Conclusion: Subjects receiving romyelocel-L showed a decreased incidence of infections, antimicrobial use, and hospitalization, suggesting that romyelocel-L may provide a new option to reduce infections in patients with AML undergoing induction therapy.
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http://dx.doi.org/10.1200/JCO.20.01739DOI Listing
http://www.ncbi.nlm.nih.gov/pmc/articles/PMC8500663PMC
October 2021

Hyper-CVAD plus ofatumumab versus hyper-CVAD plus rituximab as frontline therapy in adults with Philadelphia chromosome-negative acute lymphoblastic leukemia: A propensity score analysis.

Cancer 2021 Sep 17;127(18):3381-3389. Epub 2021 Jun 17.

Department of Leukemia, The University of Texas MD Anderson Cancer Center, Houston, Texas.

Background: The outcome of hyperfractionated cyclophosphamide, vincristine, doxorubicin, and dexamethasone plus ofatumumab hyper-CVAD + ofatumumab (hyper-CVAD + ofatumumab) has not been compared with the outcome of hyperfractionated cyclophosphamide, vincristine, doxorubicin, and dexamethasone plus ofatumumab hyper-CVAD plus rituximab (hyper-CVAD + Rituximab) in Philadelphia chromosome-negative acute lymphoblastic leukemia (ALL) in a randomized clinical trial.

Methods: The authors compared the outcomes of 69 patients treated with hyper-CVAD + ofatumumab and 95 historical-control patients treated with hyper-CVAD + Rituximab. Historical-control patients were treated with hyper-CVAD + Rituximab if they had CD20 expression ≥ 20%. Ofatumumab (day 1 of course 1, 300 mg intravenously; subsequent doses, 2000 mg intravenously) was administered on days 1 and 11 of courses 1 and 3 and on days 1 and 8 of courses 2 and 4 for a total of 8 doses. A propensity score analysis with inverse probability of treatment weighting (IPTW) was performed to adjust for baseline covariates between groups.

Results: The median event-free survival with stem cell transplantation (SCT) censoring was 33 and 65 months with hyper-CVAD + Rituximab and hyper-CVAD + ofatumumab, respectively (crude P = .064; IPTW P = .054). The median overall survival with SCT censoring was 52 months and not reached, respectively (crude P = .087; IPTW P = .097).

Conclusions: Hyper-CVAD + ofatumumab was associated with better outcomes than hyper-CVAD + Rituximab among patients with newly diagnosed Philadelphia chromosome-negative ALL.
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http://dx.doi.org/10.1002/cncr.33655DOI Listing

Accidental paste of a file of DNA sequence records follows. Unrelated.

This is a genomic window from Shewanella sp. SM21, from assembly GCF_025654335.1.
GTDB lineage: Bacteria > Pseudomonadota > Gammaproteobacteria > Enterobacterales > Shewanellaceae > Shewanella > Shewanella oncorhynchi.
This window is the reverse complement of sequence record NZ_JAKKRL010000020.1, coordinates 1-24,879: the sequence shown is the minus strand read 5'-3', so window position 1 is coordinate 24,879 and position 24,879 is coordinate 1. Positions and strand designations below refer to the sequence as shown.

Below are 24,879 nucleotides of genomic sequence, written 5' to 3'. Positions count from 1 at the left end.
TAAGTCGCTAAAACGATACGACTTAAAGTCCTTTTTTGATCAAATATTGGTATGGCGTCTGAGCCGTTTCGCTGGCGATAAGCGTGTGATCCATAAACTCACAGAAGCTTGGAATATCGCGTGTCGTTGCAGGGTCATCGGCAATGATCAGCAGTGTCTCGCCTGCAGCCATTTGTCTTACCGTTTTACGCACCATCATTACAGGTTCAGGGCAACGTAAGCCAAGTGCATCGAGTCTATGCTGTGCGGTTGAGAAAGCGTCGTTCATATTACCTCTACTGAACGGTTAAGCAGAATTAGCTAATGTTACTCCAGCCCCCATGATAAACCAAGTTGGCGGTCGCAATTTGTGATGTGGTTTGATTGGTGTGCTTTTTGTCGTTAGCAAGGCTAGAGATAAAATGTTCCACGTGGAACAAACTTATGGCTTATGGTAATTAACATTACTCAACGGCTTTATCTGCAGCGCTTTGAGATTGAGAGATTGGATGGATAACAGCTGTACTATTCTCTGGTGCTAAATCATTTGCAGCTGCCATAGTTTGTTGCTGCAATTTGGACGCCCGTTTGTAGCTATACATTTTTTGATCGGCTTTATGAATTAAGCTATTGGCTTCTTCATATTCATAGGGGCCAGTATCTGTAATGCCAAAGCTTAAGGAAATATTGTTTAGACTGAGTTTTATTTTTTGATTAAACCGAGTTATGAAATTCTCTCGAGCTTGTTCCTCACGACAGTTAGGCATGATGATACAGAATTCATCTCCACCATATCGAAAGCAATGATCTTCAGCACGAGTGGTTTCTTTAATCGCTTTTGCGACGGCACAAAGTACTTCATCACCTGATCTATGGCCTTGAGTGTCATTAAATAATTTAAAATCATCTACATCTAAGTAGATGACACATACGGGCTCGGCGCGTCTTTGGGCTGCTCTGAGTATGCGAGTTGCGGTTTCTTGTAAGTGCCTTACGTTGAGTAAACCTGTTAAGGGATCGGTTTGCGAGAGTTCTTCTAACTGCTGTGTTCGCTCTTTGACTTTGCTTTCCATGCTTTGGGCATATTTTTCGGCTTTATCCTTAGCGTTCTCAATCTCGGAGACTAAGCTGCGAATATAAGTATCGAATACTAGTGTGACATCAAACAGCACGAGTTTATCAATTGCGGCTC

September 2021

Therapeutic implications of menin inhibition in acute leukemias.

Leukemia 2021 09 15;35(9):2482-2495. Epub 2021 Jun 15.

Department of Leukemia, The University of Texas MD Anderson Cancer Center, Houston, TX, USA.

Menin inhibitors are novel targeted agents currently in clinical development for the treatment of genetically defined subsets of acute leukemia. Menin has a tumor suppressor function in endocrine glands. Germline mutations in the gene encoding menin cause the multiple endocrine neoplasia type 1 (MEN1) syndrome, a hereditary condition associated with tumors of the endocrine glands. However, menin is also critical for leukemogenesis in subsets driven by rearrangement of the Lysine Methyltransferase 2A (KMT2A) gene, previously known as mixed-lineage leukemia (MLL), which encodes an epigenetic modifier. These seemingly opposing functions of menin can be explained by its various roles in gene regulation. Therefore, leukemias with rearrangement of KMT2A are predicted to respond to menin inhibition with early clinical data validating this proof-of-concept. These leukemias affect infants, children and adults, and lead to adverse outcomes with current standard therapies. Recent studies have identified novel targets in acute leukemia that are susceptible to menin inhibition, such as mutated Nucleophosmin 1 (NPM1), the most common genetic alteration in adult acute myeloid leukemia (AML). In addition to these alterations, other leukemia subsets with similar transcriptional dependency could be targeted through menin inhibition. This led to rationally designed clinical studies, investigating small-molecule oral menin inhibitors in relapsed acute leukemias with promising early results. Herein, we discuss the physiologic and malignant biology of menin, the mechanisms of leukemia in these susceptible subsets, and future therapeutic strategies using these inhibitors in acute leukemia.
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http://dx.doi.org/10.1038/s41375-021-01309-yDOI Listing
September 2021